After the alleged rioters were granted bail Denis Fitzpatrick criticized the magistrate's decision to grant bail saying that the safety of the community had been put last and that the decision amounted to a "betrayal" of the police.[17] His comment was criticized as hypocritical and systematic of "one rule for us and one for whites and that's a racist legal system where the cops get their way" by Burketown Aboriginal activist Murrandoo Yanner and relative of the Doomadgee family who was at the centre of controversy over his calls for Aboriginals to bash all "racist cops" and for all police stations to be burnt. Yanner said that Hurley was no racist, that he was loved by the Indigenous communities he had previously worked in, and that he identified with Hurley in that "he was a thug and a mug. I am the same", and that they would both respond with fists when confronted or challenged, portraying a cop who some years ago had confronted and overcome his own inherent racism while working in the Torres Strait. Yanner said his anger was with the legal system in general and particularly the police's role in justice for Indigenous people, saying that Chris Hurley was an exception to these problems, but that he had probably gone too far in giving Mulrunji a hiding.[64]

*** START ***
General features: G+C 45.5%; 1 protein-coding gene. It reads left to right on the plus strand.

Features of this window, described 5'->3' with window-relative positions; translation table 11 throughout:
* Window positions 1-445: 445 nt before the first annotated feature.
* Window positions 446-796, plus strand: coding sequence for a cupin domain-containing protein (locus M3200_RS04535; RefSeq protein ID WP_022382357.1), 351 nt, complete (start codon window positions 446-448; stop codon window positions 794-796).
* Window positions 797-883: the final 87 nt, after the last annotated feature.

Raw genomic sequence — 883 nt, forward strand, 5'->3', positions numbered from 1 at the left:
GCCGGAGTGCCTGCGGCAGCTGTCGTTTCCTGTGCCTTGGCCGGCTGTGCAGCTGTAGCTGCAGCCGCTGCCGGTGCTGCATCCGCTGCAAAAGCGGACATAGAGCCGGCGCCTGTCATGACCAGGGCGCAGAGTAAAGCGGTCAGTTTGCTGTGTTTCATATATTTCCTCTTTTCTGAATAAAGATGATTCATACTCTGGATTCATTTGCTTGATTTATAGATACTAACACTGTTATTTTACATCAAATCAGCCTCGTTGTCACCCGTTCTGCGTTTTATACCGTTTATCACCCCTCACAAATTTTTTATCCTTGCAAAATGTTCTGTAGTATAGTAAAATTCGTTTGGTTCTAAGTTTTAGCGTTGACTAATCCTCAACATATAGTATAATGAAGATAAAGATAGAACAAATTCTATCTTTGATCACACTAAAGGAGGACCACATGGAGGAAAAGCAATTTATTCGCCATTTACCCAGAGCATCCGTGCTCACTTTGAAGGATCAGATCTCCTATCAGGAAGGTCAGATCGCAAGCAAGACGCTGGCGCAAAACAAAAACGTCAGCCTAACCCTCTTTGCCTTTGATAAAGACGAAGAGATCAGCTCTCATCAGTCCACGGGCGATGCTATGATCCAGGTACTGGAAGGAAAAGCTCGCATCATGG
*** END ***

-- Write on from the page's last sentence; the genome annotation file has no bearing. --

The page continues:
Sen. Sgt. Chris Hurley received a confidential payout of A$100,000 from the Queensland Government in February 2005.[65]

In mid-February 2005 Chris Hurley resumed duties after three months on paid leave. He was appointed to a duty officer position at the Broadbeach police station on the Gold Coast, effectively a promotion.[66]

When Coroner Barnes disqualified himself from the inquiry the QPU called for him to be sacked immediately from the position of state coroner for the indiscretion of drinking with one of the lawyers during the inquest.[39]

When Coroner Clements made her findings QPU President Gary Wilkinson was highly critical.[67] As a result he was charged with contempt of court by the Attorney General.[68] Wilkinson later publicly apologised and pleaded guilty to the contempt. He was ordered to pay costs with no other punishment.[69]